law of employment act in malaysia

Topics: Wage, Employment, Malaysia Pages: 26 (5531 words) Published: December 4, 2013
Salary and Wages
in Malaysia
Rohayu Abd. Ghani
Rasidah Arshad
Fazli Idris
Rozhan Othman
Noreha Halid
June M.L. Poon
Ayu Trisna
University Kebangsaaan Malaysia, Bangi, Selangor

This paper discusses the compensation practices in Malaysia against the backdrop of the legal framework for wage and salary deterinatio n. It also exa mines the Malay sian labo ur mark et situation a nd trends in salary and wage administration together with the role of unions in compensation determination.

Malaysia is a country of more than 20 million located at the southernmost tip of mainland Asia. Besides being a leading exporter of commodities such as natural rubber, tin, palm oil, timber, petroleum, and natural gas, Malaysia is also one of the world’s leading exporters of electronic semicond uctors, roo m air-cond itioners, and a udiovisual e quipmen t. Prior to July 199 7, Asia was seen as a region exemplifying success in economic growth and development. Between 1991 to 1996, the Malaysian econom y grew at an ave rage rate of m ore than 8% . Howev er, Mala ysia could no t shield itself from being negatively impacted by the 1997 Asian Financial Crisis where the nation suffered a 7.5% c ontraction in its Gross D omestic P roduct (G DP) in 1 998.

In 2000, M alaysia had a workforce (defined as persons between 15-64 years old) of slightly above 9 million. About 60% of the workforce were below 35 years of age. Union members accounted for about 8.15% of the labour force. Unemployment was reported at 3% of the labor force, and foreign workers accounted for one out of every seven jobs (Malaysia 1996-1998, 1996 ).

This scenario shapes the Malaysian labour market condition. Until 1997, the salary and wage rate in the country had experienc ed a significant g rowth. Th is was a result of the rapid econom ic growth and near p erfect emp loyment. T his paper will discuss the salary and wage practice in Malaysia. It will begin by describing the legal framework for wage and salary determination. It will then describe the Malaysian labour market and trends in salary and wage administration in the country. An examination of the role of unions is also included.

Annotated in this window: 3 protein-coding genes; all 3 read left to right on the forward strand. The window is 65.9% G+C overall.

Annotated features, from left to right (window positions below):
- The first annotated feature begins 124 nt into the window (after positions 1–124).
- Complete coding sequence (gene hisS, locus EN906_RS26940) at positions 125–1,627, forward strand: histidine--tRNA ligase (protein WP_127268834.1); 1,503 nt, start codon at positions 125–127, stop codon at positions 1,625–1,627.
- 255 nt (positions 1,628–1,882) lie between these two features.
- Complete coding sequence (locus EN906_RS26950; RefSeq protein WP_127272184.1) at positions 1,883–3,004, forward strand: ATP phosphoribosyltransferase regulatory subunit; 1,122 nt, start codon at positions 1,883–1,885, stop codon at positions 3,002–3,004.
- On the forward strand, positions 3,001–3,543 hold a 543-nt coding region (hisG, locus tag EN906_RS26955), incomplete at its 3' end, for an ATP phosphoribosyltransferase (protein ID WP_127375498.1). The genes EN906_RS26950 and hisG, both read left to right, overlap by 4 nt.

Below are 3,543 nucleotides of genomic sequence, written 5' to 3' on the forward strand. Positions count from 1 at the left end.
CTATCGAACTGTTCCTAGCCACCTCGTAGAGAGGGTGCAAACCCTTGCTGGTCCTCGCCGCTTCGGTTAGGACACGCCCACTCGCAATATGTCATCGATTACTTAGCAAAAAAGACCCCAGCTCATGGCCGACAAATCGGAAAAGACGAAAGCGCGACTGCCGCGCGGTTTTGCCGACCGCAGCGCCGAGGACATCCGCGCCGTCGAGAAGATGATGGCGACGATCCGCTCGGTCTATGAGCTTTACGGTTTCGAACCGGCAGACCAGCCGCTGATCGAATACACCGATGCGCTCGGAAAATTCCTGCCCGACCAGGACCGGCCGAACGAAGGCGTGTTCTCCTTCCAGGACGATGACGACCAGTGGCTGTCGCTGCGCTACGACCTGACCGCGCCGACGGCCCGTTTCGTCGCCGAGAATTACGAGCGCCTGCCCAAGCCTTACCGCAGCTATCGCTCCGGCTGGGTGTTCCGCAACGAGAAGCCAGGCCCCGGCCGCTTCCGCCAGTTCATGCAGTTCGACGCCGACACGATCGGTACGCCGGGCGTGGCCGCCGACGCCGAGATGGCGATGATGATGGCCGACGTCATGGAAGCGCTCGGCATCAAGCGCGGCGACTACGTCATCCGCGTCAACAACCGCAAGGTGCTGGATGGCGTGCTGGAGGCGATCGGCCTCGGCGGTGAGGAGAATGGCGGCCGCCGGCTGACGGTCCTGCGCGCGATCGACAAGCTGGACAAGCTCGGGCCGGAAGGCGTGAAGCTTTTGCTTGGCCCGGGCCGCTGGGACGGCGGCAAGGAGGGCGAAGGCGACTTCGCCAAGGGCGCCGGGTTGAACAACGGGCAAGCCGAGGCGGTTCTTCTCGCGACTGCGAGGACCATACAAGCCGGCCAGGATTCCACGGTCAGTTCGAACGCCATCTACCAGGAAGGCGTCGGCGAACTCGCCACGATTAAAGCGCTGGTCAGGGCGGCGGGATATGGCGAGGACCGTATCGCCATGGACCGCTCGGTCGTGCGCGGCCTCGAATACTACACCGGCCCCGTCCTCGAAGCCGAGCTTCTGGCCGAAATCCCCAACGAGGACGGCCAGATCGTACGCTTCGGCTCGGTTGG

The legal framework for salary and wa ge payme nt in Malaysia is governed by the Employment Act 1955. The Act defines wages as basic pay and all other cash payments made to employees for their contract of service. The following payments, however, are no t included as part of wages:

The value of any house accomm odation, the supply of any fo od, fuel, light or water, and medical attendance.



Contributions paid by employers on their own account to any fund or scheme established for employee s’ benefit

or welfare including pension fund, provident fund, superannuation scheme, retrenchment scheme, termination scheme, layoff scheme, retirement scheme, and thrift scheme.
Traveling allowance or the value of any traveling concession. !


Any sum payab le to emplo yees to defray s pecial exp enses entailed on them by th e nature of the ir employm ent.

Under the Act, payment of wages must be mad e no later than the 7th day after the last day of a wag e period. A wage period mu st not exceed one mon th, and unless this period is specified in a contract of service, it is deemed to be one month. That is, employees are paid at least once a month. Employers, however, may pay wages at shorter intervals, say once a w eek or on ce every two weeks.

The Act specifies that when an emplo yer terminates an employee without notice, the wages owing to the employee must be paid no later than the day the service is terminated. If it is the employee who terminates the service without notice, payment must be made within 3 days from the day of such termination. If termination is with notice by either the employer or employee, wages must be paid by the end of the notice period. The Employment Act does not govern every aspect...

References: Ayadurai, D . (1985) . The Employer, the Employee and the Law in Malaysia. Singapore: Butterworth.
Chen, M. Y. (2001). Malaysia’s ‘Super Corrido r’ fails to attract financia l attention. The Wall Street Journal. 28 March.
Fernz, H . (1997) . Malaysia a m ajor impo rter of migran t workers in A sia. The New S traits Times, March 24.
Yeow, J. (1997). FMM denies claim of cheap foreign labor. The New Straits Times, August 2.
MDC (19 55). Emplo yment A ct, MDC, Kuala Lumpur, 1991.
Labor Force Survey Report 1995. Department of Statistics, Kuala Lumpur, 1996.
Business Monitor International (1996). Malays ia 1996-199 8: Annual report on go vernment, econom y, the business
environm ent, capital ma rkets and ind ustry, with forecas ts through end -1998
Malaysian Employer Federation Compensation and Salary Survey 1996. Malaysian Employer Federa tion, Kuala
Lumpur, 1997.
New Straits Times (1997). “Number of Expatriate Posts to Rise By 20 percent”. New Straits Times, March 7.
National Productivity Corporation (1997). Productivity Report 1996. National Productivity Corporation, Kuala Lumpur.
The Star Publicatio n (1998 ). 90% o f those laid-off finds job easily. The Star, April 21.
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